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The Middle East

December 27th, 2010
Hot drops of water dripped off the ceiling. Clouds of steam slowly ascended. The floor, ceiling, walls and all the benches were made of white marble. This place was ancient. I was in the 850 year old hammam of Damascus, the capital of Syria which is in itself eight millennia old. The Syrians sat around me, chatting, puffing or otherwise enjoying the moist heat. They were all male, because in the Middle East a hammam is not a mixed business. A totally different business, by the way, than Europe’s men-only saunas. I guess.

The visit to the hammam started with a thorough scrubbing with a rough sponge to remove dead skin cells, followed by a visit to the awfully hot steam bath. Then it was time for the massage. I was directed to a small room with a massage table and after a few moments of waiting an old shriveled Syrian man came in. He did not speak any English so I pointed to myself with a questioning nod to ask if it was my turn for the massage. He nodded back. And then, to my surprise, he put himself on the massage table. Apparently he was under the impression that, given my Northern European appearance, ‘Swedish Massage’ had recently been added to the hammam’s menu. The confusion was quickly and happily solved when the real massage guy came in, a giant Syrian with arms that made my muscles already scream out before they even got a rubbing.

The Treasury (Petra, Jordan)

I went to the hammam to wash off the intense experiences of that day. After first visiting the main mosque in Damascus, the Umayyad Mosque, I went to a smaller one that was primarily visited by Iranian Shiites. In this Sayyida Ruqayya Mosque resides the mausoleum of the daughter of al-Hussein ash-Shaheed bi-Karbala, who in his turn is the grandson of Prophet Mohammed. And although his daughter has been dead for more than a millennium she is still mourned by the pilgrims who visit the site, with an intensity that I have never seen anywhere else. After leaving my shoes at the entrance and walking up to the shrine itself, I suddenly found myself surrounded by several hundred Iranian Shiites who were crying their eyes out and loudly shouting towards Allah. I felt a bit uncomfortable, which was quickly acknowledged by several of the English-speaking pilgrims who toured me around the wailing people. Awkward, but interesting!

The pilgrims did not seem to be bothered at all that an Infidel like me was visiting their holy place. On the contrary, there were many that wanted to engage in a discussion with me about religion. One question that I was asked the most is whether I viewed Islam as something good or as something bad. I found that a silly question, a bit like asking whether a knife is something good or bad: it completely depends on who is holding it. Religion can be a great tool for self development but it is a curse when used as a tool to promote fear and hate. Given our shared history to me the balance seems to tip a bit to the latter.

Everywhere in this red rose city,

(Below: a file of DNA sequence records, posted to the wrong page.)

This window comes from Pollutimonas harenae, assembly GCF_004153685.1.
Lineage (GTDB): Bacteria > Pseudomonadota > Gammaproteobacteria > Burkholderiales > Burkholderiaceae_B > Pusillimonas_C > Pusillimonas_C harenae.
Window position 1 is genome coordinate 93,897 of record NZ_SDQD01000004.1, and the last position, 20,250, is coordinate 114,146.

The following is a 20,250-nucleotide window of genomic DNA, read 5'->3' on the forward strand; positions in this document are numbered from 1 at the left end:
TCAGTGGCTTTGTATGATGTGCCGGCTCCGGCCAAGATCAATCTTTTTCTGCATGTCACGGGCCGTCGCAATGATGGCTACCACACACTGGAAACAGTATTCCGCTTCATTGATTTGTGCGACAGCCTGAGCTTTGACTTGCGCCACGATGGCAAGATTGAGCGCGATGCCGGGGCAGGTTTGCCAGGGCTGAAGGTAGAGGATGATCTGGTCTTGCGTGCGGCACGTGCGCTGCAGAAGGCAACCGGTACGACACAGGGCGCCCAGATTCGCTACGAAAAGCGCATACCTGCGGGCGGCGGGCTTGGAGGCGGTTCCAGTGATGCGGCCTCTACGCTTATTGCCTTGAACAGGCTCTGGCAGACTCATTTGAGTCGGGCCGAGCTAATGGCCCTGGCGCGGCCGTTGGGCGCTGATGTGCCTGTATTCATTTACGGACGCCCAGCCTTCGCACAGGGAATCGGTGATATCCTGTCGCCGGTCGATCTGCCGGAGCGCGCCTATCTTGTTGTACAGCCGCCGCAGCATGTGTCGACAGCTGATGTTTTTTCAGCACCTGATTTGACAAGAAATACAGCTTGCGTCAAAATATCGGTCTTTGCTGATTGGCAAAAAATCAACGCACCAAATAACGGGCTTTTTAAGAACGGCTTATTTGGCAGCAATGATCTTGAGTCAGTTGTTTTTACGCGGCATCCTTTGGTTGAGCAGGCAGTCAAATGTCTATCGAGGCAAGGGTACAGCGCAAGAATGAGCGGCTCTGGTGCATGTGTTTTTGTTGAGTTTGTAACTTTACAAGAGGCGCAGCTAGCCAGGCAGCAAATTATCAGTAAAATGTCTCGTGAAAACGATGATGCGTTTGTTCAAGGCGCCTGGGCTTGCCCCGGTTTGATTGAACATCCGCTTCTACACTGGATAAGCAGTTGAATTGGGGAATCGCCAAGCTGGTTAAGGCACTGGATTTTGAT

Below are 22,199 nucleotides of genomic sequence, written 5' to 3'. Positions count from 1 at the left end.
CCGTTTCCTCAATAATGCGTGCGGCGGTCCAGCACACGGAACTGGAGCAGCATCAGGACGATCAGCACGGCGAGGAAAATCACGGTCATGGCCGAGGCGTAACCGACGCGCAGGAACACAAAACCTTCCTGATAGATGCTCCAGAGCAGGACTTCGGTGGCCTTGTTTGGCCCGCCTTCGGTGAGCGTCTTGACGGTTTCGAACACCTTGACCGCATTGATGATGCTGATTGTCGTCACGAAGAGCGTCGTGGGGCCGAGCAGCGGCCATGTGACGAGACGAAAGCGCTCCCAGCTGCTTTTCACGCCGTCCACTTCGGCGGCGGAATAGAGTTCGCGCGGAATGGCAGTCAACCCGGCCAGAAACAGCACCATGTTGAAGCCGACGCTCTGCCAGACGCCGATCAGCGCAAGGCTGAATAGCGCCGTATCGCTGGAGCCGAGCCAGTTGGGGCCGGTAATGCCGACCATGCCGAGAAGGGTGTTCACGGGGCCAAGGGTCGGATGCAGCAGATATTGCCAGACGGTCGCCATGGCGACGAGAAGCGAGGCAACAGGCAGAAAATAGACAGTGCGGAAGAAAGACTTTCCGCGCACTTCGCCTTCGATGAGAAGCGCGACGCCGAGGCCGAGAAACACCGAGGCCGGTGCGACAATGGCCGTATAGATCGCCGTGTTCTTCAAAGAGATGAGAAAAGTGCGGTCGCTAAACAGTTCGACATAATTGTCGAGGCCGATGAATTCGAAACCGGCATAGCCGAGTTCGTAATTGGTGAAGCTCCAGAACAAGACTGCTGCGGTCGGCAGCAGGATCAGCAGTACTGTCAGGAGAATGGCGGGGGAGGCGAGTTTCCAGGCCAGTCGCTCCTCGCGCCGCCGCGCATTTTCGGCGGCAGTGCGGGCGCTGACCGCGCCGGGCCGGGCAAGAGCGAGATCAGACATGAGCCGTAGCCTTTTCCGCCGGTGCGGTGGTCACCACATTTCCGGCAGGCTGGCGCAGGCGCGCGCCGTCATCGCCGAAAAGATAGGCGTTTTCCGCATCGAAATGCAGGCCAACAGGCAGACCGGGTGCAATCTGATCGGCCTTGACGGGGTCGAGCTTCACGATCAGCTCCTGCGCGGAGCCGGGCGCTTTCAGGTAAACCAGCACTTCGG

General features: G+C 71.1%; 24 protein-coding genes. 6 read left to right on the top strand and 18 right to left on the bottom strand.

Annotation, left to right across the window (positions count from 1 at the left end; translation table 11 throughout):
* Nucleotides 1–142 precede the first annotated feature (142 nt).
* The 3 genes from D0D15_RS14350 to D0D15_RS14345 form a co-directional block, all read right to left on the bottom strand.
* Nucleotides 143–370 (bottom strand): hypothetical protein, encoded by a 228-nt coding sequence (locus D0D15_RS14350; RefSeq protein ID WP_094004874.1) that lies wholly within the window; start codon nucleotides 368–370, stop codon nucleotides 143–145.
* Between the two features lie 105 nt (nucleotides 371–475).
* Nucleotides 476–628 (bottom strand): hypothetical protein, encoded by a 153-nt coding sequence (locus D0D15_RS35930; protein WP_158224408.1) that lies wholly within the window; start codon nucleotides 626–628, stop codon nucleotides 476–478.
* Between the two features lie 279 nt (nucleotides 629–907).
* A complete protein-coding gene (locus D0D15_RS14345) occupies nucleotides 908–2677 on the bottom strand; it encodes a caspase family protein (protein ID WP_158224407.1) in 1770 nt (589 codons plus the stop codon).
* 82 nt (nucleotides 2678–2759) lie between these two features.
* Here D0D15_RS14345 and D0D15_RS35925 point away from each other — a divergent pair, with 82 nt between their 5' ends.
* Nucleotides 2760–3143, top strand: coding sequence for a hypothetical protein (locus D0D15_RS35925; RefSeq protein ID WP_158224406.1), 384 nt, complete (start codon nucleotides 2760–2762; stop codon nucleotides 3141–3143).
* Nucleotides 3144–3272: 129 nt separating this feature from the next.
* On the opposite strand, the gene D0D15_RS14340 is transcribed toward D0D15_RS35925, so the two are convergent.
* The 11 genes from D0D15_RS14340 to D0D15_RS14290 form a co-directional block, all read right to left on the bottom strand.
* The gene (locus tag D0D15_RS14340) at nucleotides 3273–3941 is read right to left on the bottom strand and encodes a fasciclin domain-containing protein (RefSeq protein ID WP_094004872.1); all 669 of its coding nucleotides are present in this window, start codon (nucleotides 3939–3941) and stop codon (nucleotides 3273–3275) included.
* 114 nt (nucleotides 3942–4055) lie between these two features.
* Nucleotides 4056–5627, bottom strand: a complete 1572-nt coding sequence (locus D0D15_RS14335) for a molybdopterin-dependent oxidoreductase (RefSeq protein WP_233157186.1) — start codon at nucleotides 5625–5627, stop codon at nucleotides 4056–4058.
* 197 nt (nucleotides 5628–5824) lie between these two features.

rocks have unusual patterns... (Petra, Jordan)

What surprised me was the low number of tourists in Syria. Apparently labelling a country part of the extended ‘Axis of Evil’ has a dampening effect on tourism. The people in the streets did not seem so evil, though. Everywhere I went, the Syrians went out of their way to help me get to places or to help me get things done. Even crossing the border was a delight. It helped that I did not have an Israeli stamp in my passport. Any sign of a previous visit to Israel and the sunglass coated eyes of Hafez and Bashar Assad will be staring at your back while you walk away from the poster-clad border post. It is one of these things in the Middle-East that is still waiting for a solution.

One of the most common methods of transportation in the Middle East is the Service Taxi. Most take up to four passengers and since travel distances between countries are small there is a good chance that you end up with five different nationalities in one car. The Service Taxi is a great way to have intimate conversations with others and it was in a taxi between Damascus and Amman that I met Mr Abdullah.

Apamea, Palmyra's underrated older sister (Syria)

Mr Abdullah introduced himself as a Civil Engineer from Iraq. To see Iraqis in Syria is not a strange thing as Baghdad is only a few hours drive from the Syrian border. A few minutes into the conversation I could not help asking him about the situation in Iraq. “Very bad,” he answered, “worse than ever. Due to the fighting among the different factions about a hundred thousand people have already been killed in the past years, and everyday new people fall victim. Because of this, there is a huge brain drain of talented people who move to countries with a stable situation. Although we did not like him, under Saddam Hussein the situation was so much better than it is now. Of course, under Saddam Hussein your head would come off if you said something bad about him, but there was stability and prosperity. There was dignity for the Iraqi people.” Then he became awkwardly silent for a moment.

“It was in 2005. My eldest daughter and her husband were having dinner in my house, which stands right next to the road from Baghdad to Basra. Fighting broke out between a terrorist group and the American army and a grenade exploded close to the house. Too close. The shrapnel hit my daughter straight in the heart. In the hospital it turned out to be shrapnel from an American grenade, but who's grenade it was does not really matter to me. ”

The desert of Wadi Rum,
where Lawrence of Arabia dwelled (Jordan)

I could not stop my mind wandering back to 2003 and the phrase ‘Coalition of the Willing’. The French, having an extensive intelligence network and centuries of experience in the Middle East, were right when they warned that an invasion of Iraq would remove the lid of Pandora’s box full of fractious tension. Their blasphemy was punished by having their fries renamed. War is something that happens on television. With Mr Abdullah sitting next to me it came much closer than that.